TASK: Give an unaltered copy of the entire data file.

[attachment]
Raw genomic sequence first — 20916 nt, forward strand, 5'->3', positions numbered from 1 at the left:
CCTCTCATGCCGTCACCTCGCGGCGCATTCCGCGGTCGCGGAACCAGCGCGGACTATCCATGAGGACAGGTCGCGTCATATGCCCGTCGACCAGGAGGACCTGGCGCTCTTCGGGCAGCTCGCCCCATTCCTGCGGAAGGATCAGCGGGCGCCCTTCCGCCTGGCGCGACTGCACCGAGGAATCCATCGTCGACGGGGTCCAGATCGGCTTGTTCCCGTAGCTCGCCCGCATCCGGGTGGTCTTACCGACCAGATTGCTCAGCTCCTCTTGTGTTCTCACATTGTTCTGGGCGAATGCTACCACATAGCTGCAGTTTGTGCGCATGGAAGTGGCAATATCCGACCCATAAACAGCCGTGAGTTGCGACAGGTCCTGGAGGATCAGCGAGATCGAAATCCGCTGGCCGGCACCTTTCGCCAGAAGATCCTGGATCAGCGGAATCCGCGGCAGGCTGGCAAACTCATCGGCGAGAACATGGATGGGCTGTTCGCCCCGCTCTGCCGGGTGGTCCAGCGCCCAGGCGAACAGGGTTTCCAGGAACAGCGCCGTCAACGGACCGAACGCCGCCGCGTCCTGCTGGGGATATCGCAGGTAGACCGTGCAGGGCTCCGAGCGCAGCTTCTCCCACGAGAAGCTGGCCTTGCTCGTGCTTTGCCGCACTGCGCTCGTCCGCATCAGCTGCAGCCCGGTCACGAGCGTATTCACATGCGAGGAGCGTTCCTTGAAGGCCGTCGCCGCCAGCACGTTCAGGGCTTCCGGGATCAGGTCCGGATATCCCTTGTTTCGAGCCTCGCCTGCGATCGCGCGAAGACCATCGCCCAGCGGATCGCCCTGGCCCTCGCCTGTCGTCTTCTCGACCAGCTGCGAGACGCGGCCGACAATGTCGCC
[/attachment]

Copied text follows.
Raw genomic sequence first — 20916 nt, forward strand, 5'->3', positions numbered from 1 at the left:
CCTCTCATGCCGTCACCTCGCGGCGCATTCCGCGGTCGCGGAACCAGCGCGGACTATCCATGAGGACAGGTCGCGTCATATGCCCGTCGACCAGGAGGACCTGGCGCTCTTCGGGCAGCTCGCCCCATTCCTGCGGAAGGATCAGCGGGCGCCCTTCCGCCTGGCGCGACTGCACCGAGGAATCCATCGTCGACGGGGTCCAGATCGGCTTGTTCCCGTAGCTCGCCCGCATCCGGGTGGTCTTACCGACCAGATTGCTCAGCTCCTCTTGTGTTCTCACATTGTTCTGGGCGAATGCTACCACATAGCTGCAGTTTGTGCGCATGGAAGTGGCAATATCCGACCCATAAACAGCCGTGAGTTGCGACAGGTCCTGGAGGATCAGCGAGATCGAAATCCGCTGGCCGGCACCTTTCGCCAGAAGATCCTGGATCAGCGGAATCCGCGGCAGGCTGGCAAACTCATCGGCGAGAACATGGATGGGCTGTTCGCCCCGCTCTGCCGGGTGGTCCAGCGCCCAGGCGAACAGGGTTTCCAGGAACAGCGCCGTCAACGGACCGAACGCCGCCGCGTCCTGCTGGGGATATCGCAGGTAGACCGTGCAGGGCTCCGAGCGCAGCTTCTCCCACGAGAAGCTGGCCTTGCTCGTGCTTTGCCGCACTGCGCTCGTCCGCATCAGCTGCAGCCCGGTCACGAGCGTATTCACATGCGAGGAGCGTTCCTTGAAGGCCGTCGCCGCCAGCACGTTCAGGGCTTCCGGGATCAGGTCCGGATATCCCTTGTTTCGAGCCTCGCCTGCGATCGCGCGAAGACCATCGCCCAGCGGATCGCCCTGGCCCTCGCCTGTCGTCTTCTCGACCAGCTGCGAGACGCGGCCGACAATGTCGCC